Everyone complains about the higher class because they’re making money. You go start a business, put everything you own into it, be held liable for EVERYTHING that business does, and be motivated/smart enough to turn it into a powerhouse. You’re just another person complaining about what others have and say they are “living off the backs of that huge group of working people and their blood, sweat, tears and taxes.” -Envy and a lack of motivation. Those people are not slaves! They accepted a job for an agreed upon salary/ hourly rate. Nothing is forcing them to stay! They have NO liability if something goes wrong. Do you know how many companies fail in the first year? 50%! Meaning that 50% are either filing for bankruptcy or are in huge debt. That risk is why they get paid more. If you are working at a company and it goes under you still receive unemployment till your next job and a glowing recommendation, so yes, you are paid what you deserve if you disagree go find someone who will pay you more or get off your lazy bum and start something.

      • Annie says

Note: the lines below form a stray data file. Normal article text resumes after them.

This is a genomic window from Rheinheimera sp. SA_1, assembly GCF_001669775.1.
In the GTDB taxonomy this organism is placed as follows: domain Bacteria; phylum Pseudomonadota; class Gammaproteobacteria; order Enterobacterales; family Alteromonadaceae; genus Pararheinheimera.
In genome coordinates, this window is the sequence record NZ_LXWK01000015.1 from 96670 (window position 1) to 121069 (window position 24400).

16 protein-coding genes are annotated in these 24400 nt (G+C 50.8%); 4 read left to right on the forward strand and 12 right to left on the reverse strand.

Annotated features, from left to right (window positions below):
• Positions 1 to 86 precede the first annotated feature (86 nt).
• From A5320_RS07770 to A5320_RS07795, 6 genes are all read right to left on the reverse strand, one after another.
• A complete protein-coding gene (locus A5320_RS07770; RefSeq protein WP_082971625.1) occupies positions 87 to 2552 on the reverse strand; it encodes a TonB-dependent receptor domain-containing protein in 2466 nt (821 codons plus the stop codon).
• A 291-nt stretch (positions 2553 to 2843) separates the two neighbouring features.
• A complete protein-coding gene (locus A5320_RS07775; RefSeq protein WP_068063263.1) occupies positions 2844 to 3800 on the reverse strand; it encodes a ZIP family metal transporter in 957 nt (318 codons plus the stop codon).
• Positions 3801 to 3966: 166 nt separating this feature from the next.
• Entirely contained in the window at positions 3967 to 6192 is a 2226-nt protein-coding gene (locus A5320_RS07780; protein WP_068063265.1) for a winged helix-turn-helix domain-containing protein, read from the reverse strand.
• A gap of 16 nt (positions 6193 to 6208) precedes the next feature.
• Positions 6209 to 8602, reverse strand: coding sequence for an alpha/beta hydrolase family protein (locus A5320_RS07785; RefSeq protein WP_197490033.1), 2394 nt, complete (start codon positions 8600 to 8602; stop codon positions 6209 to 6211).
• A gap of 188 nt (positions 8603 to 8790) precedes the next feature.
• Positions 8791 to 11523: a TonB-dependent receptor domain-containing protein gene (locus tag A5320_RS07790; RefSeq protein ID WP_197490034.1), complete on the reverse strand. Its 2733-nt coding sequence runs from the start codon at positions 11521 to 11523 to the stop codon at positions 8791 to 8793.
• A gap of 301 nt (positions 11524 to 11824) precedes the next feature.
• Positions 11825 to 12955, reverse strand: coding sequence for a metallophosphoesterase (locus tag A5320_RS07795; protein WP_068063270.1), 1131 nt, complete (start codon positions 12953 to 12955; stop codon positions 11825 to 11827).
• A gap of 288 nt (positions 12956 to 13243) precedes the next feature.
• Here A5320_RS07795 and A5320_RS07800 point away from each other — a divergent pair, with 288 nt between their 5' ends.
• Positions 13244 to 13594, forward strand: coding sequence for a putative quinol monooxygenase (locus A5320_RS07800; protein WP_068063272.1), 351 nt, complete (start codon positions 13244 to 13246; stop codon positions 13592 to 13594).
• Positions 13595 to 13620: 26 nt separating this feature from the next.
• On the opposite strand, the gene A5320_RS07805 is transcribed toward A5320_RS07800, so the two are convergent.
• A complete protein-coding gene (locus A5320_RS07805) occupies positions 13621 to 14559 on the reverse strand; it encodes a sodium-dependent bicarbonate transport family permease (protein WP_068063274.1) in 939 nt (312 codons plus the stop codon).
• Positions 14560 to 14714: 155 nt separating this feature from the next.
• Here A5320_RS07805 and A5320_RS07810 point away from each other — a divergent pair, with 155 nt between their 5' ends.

What you said is true to an extend. The problem is that in the past years the owners of the companies are crushing the employees, that didn’t happen before. My father for example has a factory and pays twice salaries as other companies, however the other “owners” are upset with him because he is making people in their companies ask for more money. But the salary that my dad gives is what it is fair, he doesn’t need to be insane rich and he cares for his employees, if they are happy they are loyal and they work harder. That is what is missing now, people like my dad. Everybody wants to pay the minimum and get the most of them. I work in corporate America in software and we do get higher salaries that everybody else, however what I hear from my managers every meeting is “Do more with Less”, Do more work, produce more with less people and less resources. Then they tell you “you are lucky to have a job”. Some people actually believe that and do not complain when they have get raises in 6 or 7 years and then they get a 1%. On top of that we now have to be available 24/7. Have you ask yourself why there are less jobs now? because we are forced to work longer hours hence no need to hire another person to share the work, and it is our fault because due to the fear to lose our jobs, we have accepted that.